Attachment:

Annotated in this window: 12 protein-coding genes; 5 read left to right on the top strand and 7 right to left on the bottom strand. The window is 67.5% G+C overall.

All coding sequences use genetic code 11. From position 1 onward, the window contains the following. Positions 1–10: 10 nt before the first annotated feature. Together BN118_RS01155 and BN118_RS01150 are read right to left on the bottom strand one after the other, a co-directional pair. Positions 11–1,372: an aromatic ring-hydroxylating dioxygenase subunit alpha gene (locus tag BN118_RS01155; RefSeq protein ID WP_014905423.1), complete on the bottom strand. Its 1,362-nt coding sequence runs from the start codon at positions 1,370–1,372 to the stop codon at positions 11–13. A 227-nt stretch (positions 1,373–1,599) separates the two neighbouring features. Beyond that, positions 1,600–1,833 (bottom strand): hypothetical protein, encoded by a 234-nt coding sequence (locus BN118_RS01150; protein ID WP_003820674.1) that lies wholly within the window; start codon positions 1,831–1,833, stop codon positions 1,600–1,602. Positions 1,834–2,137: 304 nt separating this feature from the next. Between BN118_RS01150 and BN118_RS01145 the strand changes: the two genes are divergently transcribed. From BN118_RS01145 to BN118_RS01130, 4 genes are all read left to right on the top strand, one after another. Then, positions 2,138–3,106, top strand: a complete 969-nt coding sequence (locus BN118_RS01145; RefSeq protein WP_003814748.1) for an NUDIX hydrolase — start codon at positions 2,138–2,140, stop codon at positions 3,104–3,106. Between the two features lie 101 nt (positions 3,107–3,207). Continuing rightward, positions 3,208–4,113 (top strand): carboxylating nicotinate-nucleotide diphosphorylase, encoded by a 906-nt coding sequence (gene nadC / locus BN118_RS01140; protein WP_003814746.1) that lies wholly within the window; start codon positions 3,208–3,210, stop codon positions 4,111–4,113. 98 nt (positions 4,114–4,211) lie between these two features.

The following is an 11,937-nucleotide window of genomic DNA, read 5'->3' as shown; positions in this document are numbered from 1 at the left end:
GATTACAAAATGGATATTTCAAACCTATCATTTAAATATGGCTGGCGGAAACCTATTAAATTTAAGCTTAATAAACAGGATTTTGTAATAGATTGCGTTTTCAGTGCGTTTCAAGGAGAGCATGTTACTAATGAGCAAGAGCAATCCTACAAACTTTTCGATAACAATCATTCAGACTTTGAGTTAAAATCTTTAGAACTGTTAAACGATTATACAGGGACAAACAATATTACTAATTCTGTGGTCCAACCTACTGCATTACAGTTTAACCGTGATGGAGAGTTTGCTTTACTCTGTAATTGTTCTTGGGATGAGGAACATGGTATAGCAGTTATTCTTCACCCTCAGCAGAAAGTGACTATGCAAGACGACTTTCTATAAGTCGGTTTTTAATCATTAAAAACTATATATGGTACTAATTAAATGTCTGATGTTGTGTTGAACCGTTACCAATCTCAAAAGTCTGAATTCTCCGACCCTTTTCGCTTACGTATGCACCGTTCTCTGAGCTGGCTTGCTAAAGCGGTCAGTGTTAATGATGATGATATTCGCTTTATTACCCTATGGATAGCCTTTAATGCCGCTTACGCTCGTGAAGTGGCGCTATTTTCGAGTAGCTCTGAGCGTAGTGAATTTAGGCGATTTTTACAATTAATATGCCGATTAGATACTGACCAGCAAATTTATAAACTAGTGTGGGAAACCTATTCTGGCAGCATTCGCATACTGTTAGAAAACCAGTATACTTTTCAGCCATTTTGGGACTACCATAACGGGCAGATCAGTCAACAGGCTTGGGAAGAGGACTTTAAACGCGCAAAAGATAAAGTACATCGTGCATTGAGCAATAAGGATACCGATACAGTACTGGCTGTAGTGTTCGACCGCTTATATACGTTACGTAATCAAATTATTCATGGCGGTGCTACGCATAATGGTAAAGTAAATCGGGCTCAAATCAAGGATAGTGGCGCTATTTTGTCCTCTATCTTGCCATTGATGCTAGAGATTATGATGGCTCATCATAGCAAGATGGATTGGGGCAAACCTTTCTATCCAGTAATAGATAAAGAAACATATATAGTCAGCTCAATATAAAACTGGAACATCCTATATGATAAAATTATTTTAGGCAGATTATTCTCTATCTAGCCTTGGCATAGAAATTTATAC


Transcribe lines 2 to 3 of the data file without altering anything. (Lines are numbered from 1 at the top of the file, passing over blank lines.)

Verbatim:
All coding sequences use genetic code 11. From position 1 onward, the window contains the following. Positions 1–10: 10 nt before the first annotated feature. Together BN118_RS01155 and BN118_RS01150 are read right to left on the bottom strand one after the other, a co-directional pair. Positions 11–1,372: an aromatic ring-hydroxylating dioxygenase subunit alpha gene (locus tag BN118_RS01155; RefSeq protein ID WP_014905423.1), complete on the bottom strand. Its 1,362-nt coding sequence runs from the start codon at positions 1,370–1,372 to the stop codon at positions 11–13. A 227-nt stretch (positions 1,373–1,599) separates the two neighbouring features. Beyond that, positions 1,600–1,833 (bottom strand): hypothetical protein, encoded by a 234-nt coding sequence (locus BN118_RS01150; protein ID WP_003820674.1) that lies wholly within the window; start codon positions 1,831–1,833, stop codon positions 1,600–1,602. Positions 1,834–2,137: 304 nt separating this feature from the next. Between BN118_RS01150 and BN118_RS01145 the strand changes: the two genes are divergently transcribed. From BN118_RS01145 to BN118_RS01130, 4 genes are all read left to right on the top strand, one after another. Then, positions 2,138–3,106, top strand: a complete 969-nt coding sequence (locus BN118_RS01145; RefSeq protein WP_003814748.1) for an NUDIX hydrolase — start codon at positions 2,138–2,140, stop codon at positions 3,104–3,106. Between the two features lie 101 nt (positions 3,107–3,207). Continuing rightward, positions 3,208–4,113 (top strand): carboxylating nicotinate-nucleotide diphosphorylase, encoded by a 906-nt coding sequence (gene nadC / locus BN118_RS01140; protein WP_003814746.1) that lies wholly within the window; start codon positions 3,208–3,210, stop codon positions 4,111–4,113. 98 nt (positions 4,114–4,211) lie between these two features.

The following is an 11,937-nucleotide window of genomic DNA, read 5'->3' as shown; positions in this document are numbered from 1 at the left end: